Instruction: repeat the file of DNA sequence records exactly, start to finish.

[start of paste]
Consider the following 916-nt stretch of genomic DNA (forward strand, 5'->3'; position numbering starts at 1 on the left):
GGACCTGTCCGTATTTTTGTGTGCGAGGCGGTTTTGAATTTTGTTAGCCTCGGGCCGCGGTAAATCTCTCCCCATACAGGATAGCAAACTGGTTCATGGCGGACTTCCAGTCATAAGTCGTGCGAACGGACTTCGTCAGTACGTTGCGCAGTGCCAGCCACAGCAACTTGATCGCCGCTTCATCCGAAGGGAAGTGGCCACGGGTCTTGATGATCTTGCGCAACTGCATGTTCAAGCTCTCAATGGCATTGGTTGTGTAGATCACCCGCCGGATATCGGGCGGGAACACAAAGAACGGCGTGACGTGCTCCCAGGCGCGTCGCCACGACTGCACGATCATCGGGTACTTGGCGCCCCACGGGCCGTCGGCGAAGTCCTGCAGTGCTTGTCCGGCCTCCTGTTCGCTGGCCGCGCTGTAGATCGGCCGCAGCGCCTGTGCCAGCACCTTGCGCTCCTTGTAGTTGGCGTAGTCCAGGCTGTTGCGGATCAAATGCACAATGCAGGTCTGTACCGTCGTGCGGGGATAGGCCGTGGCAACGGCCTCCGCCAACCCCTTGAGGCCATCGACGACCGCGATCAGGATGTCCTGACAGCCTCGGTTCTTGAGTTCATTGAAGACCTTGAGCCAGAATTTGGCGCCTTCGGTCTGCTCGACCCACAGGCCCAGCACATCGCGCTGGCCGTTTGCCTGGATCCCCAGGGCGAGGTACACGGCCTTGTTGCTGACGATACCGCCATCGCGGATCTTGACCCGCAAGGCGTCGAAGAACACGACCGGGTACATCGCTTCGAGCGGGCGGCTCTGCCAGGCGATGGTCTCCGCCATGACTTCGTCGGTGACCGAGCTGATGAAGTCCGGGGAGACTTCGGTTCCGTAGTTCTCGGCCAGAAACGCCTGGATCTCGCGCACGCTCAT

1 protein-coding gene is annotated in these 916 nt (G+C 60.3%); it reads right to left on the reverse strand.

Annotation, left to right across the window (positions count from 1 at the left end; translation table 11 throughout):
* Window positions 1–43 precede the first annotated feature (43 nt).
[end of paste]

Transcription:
Consider the following 916-nt stretch of genomic DNA (forward strand, 5'->3'; position numbering starts at 1 on the left):
GGACCTGTCCGTATTTTTGTGTGCGAGGCGGTTTTGAATTTTGTTAGCCTCGGGCCGCGGTAAATCTCTCCCCATACAGGATAGCAAACTGGTTCATGGCGGACTTCCAGTCATAAGTCGTGCGAACGGACTTCGTCAGTACGTTGCGCAGTGCCAGCCACAGCAACTTGATCGCCGCTTCATCCGAAGGGAAGTGGCCACGGGTCTTGATGATCTTGCGCAACTGCATGTTCAAGCTCTCAATGGCATTGGTTGTGTAGATCACCCGCCGGATATCGGGCGGGAACACAAAGAACGGCGTGACGTGCTCCCAGGCGCGTCGCCACGACTGCACGATCATCGGGTACTTGGCGCCCCACGGGCCGTCGGCGAAGTCCTGCAGTGCTTGTCCGGCCTCCTGTTCGCTGGCCGCGCTGTAGATCGGCCGCAGCGCCTGTGCCAGCACCTTGCGCTCCTTGTAGTTGGCGTAGTCCAGGCTGTTGCGGATCAAATGCACAATGCAGGTCTGTACCGTCGTGCGGGGATAGGCCGTGGCAACGGCCTCCGCCAACCCCTTGAGGCCATCGACGACCGCGATCAGGATGTCCTGACAGCCTCGGTTCTTGAGTTCATTGAAGACCTTGAGCCAGAATTTGGCGCCTTCGGTCTGCTCGACCCACAGGCCCAGCACATCGCGCTGGCCGTTTGCCTGGATCCCCAGGGCGAGGTACACGGCCTTGTTGCTGACGATACCGCCATCGCGGATCTTGACCCGCAAGGCGTCGAAGAACACGACCGGGTACATCGCTTCGAGCGGGCGGCTCTGCCAGGCGATGGTCTCCGCCATGACTTCGTCGGTGACCGAGCTGATGAAGTCCGGGGAGACTTCGGTTCCGTAGTTCTCGGCCAGAAACGCCTGGATCTCGCGCACGCTCAT

1 protein-coding gene is annotated in these 916 nt (G+C 60.3%); it reads right to left on the reverse strand.

Annotation, left to right across the window (positions count from 1 at the left end; translation table 11 throughout):
* Window positions 1–43 precede the first annotated feature (43 nt).